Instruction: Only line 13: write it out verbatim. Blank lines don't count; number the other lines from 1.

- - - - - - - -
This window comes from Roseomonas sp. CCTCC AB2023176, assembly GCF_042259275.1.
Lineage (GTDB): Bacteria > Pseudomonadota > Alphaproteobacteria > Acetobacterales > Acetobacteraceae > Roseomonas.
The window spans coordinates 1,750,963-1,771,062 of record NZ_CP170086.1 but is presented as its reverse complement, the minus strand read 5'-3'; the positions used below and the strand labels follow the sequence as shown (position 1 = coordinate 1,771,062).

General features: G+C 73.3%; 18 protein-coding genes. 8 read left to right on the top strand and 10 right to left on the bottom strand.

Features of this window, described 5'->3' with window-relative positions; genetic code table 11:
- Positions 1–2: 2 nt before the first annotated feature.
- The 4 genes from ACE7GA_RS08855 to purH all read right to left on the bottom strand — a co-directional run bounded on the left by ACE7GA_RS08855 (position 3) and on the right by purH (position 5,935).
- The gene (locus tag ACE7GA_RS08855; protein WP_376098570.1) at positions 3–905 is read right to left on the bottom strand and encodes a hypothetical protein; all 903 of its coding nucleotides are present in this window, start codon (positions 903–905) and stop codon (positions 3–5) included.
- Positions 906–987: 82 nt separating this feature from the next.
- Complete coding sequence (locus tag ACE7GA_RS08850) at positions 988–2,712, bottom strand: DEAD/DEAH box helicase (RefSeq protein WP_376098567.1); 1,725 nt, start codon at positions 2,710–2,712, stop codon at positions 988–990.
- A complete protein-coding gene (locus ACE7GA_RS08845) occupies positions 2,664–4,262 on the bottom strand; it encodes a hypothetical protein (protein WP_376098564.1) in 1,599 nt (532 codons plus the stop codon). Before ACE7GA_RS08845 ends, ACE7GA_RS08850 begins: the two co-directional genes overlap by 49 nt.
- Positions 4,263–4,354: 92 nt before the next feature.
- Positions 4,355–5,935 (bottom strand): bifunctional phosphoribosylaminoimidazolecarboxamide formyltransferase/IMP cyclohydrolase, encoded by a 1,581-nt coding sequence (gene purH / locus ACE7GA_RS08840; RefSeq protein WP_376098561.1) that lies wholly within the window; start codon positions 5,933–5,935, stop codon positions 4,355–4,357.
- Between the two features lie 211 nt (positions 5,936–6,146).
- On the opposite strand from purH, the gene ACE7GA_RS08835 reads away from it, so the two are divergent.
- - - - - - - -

- Positions 4,355–5,935 (bottom strand): bifunctional phosphoribosylaminoimidazolecarboxamide formyltransferase/IMP cyclohydrolase, encoded by a 1,581-nt coding sequence (gene purH / locus ACE7GA_RS08840; RefSeq protein WP_376098561.1) that lies wholly within the window; start codon positions 5,933–5,935, stop codon positions 4,355–4,357.